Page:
In California, three other universities have reached agreements with pro-Palestinian protesters who have dismantled encampments: Sacramento State, Occidental College and UC Riverside. None of those schools have agreed specifically to divest from ties to Israel, but each has indicated that it will explore proposals or tighten investment policies regarding companies that sell weapons.

Also on Tuesday, Harvard University activists who had set up for 20 days in Harvard Yard said they would end their protest. The university did not agree to divestment. It said in a statement that it would “pursue a meeting between encampment participants and the chair of the corporation committee on shareholder responsibility and other university leaders for a discussion regarding students’ questions related to the endowment.”

Harvard also said it would reinstate at least 22 student protesters who had been put on involuntary leaves of absence.

“We are under no illusions: we do not believe these meetings are divestment wins. These side-deals are intended to pacify us away from full disclosure & divestment. Rest assured, they will not,” said a statement from the encampment group, Harvard Out of Occupied Palestine.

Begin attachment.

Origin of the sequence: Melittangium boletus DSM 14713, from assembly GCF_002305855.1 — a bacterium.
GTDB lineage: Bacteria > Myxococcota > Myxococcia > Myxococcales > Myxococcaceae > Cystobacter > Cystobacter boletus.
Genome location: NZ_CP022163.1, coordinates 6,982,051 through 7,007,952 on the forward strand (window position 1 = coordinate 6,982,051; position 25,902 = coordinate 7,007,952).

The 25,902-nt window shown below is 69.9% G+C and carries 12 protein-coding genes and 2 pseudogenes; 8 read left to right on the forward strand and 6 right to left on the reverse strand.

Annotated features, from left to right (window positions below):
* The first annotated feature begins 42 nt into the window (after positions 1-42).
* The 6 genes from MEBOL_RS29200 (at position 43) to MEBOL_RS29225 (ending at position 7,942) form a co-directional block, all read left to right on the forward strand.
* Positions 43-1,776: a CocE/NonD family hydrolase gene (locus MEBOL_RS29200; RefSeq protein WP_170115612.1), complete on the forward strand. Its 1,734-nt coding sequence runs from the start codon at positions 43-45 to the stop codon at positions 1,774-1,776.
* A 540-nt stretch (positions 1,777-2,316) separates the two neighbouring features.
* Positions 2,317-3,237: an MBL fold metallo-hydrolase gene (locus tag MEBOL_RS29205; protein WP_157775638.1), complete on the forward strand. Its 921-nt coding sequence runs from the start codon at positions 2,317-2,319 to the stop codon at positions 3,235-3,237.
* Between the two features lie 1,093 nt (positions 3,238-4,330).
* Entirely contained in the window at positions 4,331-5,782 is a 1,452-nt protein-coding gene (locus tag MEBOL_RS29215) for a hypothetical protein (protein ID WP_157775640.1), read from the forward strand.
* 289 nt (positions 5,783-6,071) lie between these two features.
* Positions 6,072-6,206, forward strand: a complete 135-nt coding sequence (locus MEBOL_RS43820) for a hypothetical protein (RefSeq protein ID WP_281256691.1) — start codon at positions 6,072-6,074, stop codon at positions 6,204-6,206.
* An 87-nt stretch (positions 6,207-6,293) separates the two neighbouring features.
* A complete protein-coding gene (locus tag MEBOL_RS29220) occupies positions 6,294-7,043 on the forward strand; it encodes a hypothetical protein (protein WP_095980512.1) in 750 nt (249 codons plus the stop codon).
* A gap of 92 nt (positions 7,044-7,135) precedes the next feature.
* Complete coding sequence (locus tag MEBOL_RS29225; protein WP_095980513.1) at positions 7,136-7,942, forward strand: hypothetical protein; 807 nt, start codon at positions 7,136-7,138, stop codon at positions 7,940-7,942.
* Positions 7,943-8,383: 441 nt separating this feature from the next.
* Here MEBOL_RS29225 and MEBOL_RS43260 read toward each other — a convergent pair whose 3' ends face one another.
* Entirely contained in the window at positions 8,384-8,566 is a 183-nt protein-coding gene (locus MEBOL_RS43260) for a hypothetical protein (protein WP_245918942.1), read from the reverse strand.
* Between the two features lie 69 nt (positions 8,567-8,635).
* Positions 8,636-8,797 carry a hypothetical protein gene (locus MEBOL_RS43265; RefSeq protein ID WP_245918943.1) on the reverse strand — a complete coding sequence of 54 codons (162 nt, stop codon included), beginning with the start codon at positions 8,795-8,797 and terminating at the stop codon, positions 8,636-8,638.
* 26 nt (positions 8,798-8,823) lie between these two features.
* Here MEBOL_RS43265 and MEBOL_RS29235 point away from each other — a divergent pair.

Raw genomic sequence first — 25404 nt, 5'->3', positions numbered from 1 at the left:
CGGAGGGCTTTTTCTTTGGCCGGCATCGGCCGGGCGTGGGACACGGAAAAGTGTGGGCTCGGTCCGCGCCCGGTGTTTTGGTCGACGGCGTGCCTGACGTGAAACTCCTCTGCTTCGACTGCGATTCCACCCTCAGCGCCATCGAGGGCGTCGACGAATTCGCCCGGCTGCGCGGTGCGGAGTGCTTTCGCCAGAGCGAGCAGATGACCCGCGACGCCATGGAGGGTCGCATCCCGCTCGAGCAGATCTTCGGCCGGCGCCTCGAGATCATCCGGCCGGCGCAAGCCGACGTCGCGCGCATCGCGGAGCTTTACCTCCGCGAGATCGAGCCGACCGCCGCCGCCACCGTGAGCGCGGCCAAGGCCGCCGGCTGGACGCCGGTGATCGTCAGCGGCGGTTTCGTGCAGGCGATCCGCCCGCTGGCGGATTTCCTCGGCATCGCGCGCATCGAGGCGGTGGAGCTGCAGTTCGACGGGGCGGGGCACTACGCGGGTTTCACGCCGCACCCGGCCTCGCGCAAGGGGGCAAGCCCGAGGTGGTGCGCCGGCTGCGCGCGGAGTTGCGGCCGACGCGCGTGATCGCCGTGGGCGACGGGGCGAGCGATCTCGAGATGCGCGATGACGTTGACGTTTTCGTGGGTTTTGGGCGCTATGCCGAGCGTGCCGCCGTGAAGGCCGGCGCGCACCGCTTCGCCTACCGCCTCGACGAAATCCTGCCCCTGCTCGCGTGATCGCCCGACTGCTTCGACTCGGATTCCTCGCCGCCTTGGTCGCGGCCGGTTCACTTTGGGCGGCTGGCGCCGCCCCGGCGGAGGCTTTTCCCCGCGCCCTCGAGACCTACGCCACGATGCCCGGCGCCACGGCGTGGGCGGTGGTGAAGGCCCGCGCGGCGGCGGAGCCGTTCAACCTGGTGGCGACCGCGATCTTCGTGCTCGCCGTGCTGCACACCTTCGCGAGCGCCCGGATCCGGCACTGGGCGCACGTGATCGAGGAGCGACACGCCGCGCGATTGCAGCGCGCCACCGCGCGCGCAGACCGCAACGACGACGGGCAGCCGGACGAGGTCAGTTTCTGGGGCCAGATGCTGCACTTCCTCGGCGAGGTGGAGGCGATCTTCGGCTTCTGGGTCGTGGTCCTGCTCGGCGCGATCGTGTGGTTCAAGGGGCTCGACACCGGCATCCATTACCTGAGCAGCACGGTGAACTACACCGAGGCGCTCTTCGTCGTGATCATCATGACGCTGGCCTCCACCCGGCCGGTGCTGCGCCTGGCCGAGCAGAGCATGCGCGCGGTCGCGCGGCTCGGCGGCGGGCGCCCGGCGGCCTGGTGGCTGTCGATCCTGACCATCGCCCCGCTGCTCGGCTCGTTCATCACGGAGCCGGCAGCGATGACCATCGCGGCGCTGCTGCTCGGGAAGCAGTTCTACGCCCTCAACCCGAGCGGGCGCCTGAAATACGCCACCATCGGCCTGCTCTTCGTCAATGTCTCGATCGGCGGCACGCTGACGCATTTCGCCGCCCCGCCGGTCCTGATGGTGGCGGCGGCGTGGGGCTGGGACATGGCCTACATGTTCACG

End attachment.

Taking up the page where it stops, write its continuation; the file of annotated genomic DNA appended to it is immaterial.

The recent agreements between colleges and student protesters in California share similarities with the Harvard pact, although some go further on divestment.

UC Riverside Chancellor Kim A. Wilcox signed off May 3 on an agreement to end the encampment at the campus. It was the first such agreement at a UC campus and said that the university would publicly make a “full disclosure” of the companies and size of its investments.

It also said that UC Riverside would form a task force that includes students and faculty to “explore the removal of UCR’s endowment from the management of the [University of California] investments office and the investment of said endowment in a manner that will be financially and ethically sound for the university with consideration to the companies involved in arms manufacturing and delivery.” The task force would present its findings to the board of trustees by March 21, 2025.